If we’ve learned anything from the “post-truth” era in which we find ourselves, it’s that substantiated facts are critical to productive public discourse. Allegations and aspersions must be legitimately corroborated. This is the only way to emerge into what will hopefully become a post post-truth era.
Across our nation there remain countless fires still smoldering from the post-truth era including some still questioning the Georgia vote and even the legitimacy of Biden’s election; and then there’s the curious case of Andrew Cuomo. Should New Yorkers give their governor the boot or give him another Emmy?
How about we find out the facts and then decide.
Speaking of which, you may have heard about the hot-off-the-presses story in Los Angeles Magazine titled, “In Sleepy Santa Barbara, a City Hall Insider is Raising Eyebrows.” While I hardly think of Santa Barbara as “sleepy,” the piece tells a colorful story that packs a punch, raising critical questions about the efficacy of our local cannabis licensing process as well as casting aspersions on Santa Barbara’s mayor, its former police chief, its city manager and, in the leading role, Anthony Wagner, a man cherry picked from San Diego by Santa Barbara’s former police chief, to serve as her deputy, despite not having relevant law-enforcement credentials.
The story, involving serious allegations of shady dealings and corruption by local city officials, as well as some questionable City ordinances around the processing of cannabis dispensary licenses that potentially paved the road for malfeasance, is a familiar one. Literally.
The story was brought to the Montecito Journal eight months ago by one of our freelance reporters, who was living abroad. In trying to get to the bottom of it, the Journal pursued journalistic due diligence by requesting public documents through the Freedom of Information Act and through additional reporting that included an interview by MJ writer Nick Schou with David McFarland, the owner of Santa Barbara Care Center, a medical cannabis dispensary in Goleta.
Ultimately, we ceased working on this story for a multitude of reasons including differing views on the standards that must be met in the reporting of such a story, and the need for documentation on many of the allegations as well as interviews with and responses from those who were being investigated. Last week, the story ran in Los Angeles Magazine in much the same form we left it when we concluded that its unvetted content would not meet our standards.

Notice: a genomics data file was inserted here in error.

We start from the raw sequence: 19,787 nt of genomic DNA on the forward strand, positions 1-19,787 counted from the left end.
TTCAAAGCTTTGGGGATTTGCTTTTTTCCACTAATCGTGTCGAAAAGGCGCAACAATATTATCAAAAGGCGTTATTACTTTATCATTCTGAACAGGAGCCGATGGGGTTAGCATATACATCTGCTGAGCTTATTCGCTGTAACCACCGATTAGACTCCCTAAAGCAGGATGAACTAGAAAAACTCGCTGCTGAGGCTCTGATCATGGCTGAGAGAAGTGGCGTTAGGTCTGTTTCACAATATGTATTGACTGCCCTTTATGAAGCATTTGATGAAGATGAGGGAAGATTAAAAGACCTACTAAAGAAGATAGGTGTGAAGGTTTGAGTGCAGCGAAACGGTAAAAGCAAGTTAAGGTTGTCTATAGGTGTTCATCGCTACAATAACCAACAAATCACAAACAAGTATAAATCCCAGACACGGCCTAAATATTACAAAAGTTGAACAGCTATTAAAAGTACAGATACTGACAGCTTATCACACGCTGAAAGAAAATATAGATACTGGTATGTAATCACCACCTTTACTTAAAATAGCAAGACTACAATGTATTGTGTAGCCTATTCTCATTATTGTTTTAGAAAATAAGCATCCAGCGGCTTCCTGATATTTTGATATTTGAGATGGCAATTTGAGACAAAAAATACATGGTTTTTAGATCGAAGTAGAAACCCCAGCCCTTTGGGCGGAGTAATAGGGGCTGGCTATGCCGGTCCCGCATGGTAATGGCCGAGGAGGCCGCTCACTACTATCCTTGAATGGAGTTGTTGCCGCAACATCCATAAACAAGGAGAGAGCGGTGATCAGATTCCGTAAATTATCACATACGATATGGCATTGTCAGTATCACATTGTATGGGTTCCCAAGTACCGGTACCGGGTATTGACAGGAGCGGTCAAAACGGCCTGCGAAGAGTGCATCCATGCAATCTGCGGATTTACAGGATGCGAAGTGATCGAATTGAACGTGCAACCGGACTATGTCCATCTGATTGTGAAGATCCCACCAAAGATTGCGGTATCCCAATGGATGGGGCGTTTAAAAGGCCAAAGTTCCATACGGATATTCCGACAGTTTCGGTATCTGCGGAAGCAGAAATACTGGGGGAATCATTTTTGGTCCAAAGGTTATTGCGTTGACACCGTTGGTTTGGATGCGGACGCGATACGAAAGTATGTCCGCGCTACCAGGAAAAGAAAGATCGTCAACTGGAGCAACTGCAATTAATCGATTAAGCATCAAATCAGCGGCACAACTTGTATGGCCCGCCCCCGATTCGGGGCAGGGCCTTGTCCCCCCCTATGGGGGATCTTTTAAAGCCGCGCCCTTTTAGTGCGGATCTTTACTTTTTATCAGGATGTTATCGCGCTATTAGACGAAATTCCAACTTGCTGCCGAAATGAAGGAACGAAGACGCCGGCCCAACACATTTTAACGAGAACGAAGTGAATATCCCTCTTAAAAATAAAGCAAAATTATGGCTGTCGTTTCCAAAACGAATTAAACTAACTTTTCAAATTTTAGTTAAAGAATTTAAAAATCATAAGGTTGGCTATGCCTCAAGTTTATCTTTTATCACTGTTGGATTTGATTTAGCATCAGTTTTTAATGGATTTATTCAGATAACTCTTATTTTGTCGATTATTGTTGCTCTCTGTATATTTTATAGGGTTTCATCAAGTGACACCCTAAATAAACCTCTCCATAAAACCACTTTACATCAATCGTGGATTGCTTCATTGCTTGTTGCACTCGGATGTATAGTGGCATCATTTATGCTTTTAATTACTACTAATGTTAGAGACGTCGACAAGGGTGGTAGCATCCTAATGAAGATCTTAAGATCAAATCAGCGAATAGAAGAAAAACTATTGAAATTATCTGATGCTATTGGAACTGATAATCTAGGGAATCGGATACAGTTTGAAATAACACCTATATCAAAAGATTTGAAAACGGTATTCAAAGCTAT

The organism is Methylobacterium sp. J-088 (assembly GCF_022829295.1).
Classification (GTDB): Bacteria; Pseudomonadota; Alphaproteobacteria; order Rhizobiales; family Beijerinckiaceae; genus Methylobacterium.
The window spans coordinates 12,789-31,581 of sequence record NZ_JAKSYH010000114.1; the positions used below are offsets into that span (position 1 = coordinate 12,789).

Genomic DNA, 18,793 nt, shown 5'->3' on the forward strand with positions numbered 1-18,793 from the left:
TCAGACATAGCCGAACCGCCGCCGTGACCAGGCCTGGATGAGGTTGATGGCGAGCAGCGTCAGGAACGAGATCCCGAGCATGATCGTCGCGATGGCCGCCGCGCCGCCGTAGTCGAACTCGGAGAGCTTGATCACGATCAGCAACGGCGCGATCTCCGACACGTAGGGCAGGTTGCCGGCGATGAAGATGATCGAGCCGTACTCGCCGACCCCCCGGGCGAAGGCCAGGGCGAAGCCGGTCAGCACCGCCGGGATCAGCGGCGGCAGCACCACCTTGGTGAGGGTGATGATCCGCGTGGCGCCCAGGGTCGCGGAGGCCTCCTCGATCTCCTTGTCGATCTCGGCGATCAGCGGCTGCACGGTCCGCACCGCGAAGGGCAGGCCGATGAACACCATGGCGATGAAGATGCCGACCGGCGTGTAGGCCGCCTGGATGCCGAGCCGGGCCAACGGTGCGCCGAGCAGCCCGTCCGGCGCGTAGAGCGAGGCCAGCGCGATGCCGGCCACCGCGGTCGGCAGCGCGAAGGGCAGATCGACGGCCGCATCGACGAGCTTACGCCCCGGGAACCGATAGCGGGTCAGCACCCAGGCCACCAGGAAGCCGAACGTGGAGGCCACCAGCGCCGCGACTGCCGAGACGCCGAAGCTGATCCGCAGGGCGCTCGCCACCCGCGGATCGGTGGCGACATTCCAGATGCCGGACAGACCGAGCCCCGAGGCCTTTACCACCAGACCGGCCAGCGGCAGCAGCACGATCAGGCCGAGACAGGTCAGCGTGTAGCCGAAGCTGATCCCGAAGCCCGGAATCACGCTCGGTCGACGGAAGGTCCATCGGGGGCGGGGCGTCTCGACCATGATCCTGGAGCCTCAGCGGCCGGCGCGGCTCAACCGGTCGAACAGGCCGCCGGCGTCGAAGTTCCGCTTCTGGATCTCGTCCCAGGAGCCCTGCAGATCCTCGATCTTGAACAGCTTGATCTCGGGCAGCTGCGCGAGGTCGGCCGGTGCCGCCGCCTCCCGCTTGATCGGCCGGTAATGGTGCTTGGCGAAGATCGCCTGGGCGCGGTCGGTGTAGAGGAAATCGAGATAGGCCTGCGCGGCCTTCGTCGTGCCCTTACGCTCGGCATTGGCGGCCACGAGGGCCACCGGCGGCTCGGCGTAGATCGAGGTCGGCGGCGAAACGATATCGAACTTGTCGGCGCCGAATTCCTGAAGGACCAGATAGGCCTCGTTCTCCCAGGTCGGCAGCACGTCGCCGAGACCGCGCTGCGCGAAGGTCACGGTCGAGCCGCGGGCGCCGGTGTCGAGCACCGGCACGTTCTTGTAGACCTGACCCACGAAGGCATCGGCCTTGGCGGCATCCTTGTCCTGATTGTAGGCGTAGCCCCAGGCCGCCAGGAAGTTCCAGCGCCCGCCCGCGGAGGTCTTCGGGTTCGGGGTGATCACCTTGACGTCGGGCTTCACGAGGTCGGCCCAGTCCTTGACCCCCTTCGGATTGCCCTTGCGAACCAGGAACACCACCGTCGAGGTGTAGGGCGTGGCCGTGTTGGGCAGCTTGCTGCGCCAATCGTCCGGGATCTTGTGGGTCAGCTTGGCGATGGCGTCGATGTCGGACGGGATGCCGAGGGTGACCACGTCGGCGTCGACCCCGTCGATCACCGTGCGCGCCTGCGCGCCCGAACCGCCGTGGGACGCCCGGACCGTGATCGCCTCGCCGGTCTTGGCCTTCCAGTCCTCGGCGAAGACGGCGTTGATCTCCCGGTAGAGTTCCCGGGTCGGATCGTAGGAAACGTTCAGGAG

That doesn’t mean we are done reporting on our local cannabis industry. As with the addition of regulations to any previously unregulated industry, the legalization of cannabis and local government’s involvement in permit issuance opens the door to possible conflicts of interest and the potential for corruption… which is likely why in California it is rare for a city to run its own marijuana-growers and dispensary approval process – which Santa Barbara in fact did.
We will continue to diligently report on this story and these issues and share our findings with our readers while doing our best to objectively pursue the truth through the presentation of facts, verification, and transparency.
If we’ve learned anything from our internet oligarchs and the federal government’s late effort to impose on them some regulation, it’s that it is hard to impose rules on something after it has already grown out of control. The same will be true of the cannabis industry and its rapacious invasion of Santa Barbara County, which may or may not be on a path to be the West Coast’s answer to Jamaica. And we all know how quickly marijuana grows. Hopefully the independent investigation commissioned by Police Chief Barney Melekian in the wake of the L.A. Magazine story will clear the air, and the stench, that commercial cannabis has brought to our foothills, shores, and unfortunately to some of our local politicians.
In the meantime, please read Nick Schou’s reporting (beginning on page 6) on the fallout from that story, which is, in part, a result of previous reporting done by Nick Schou.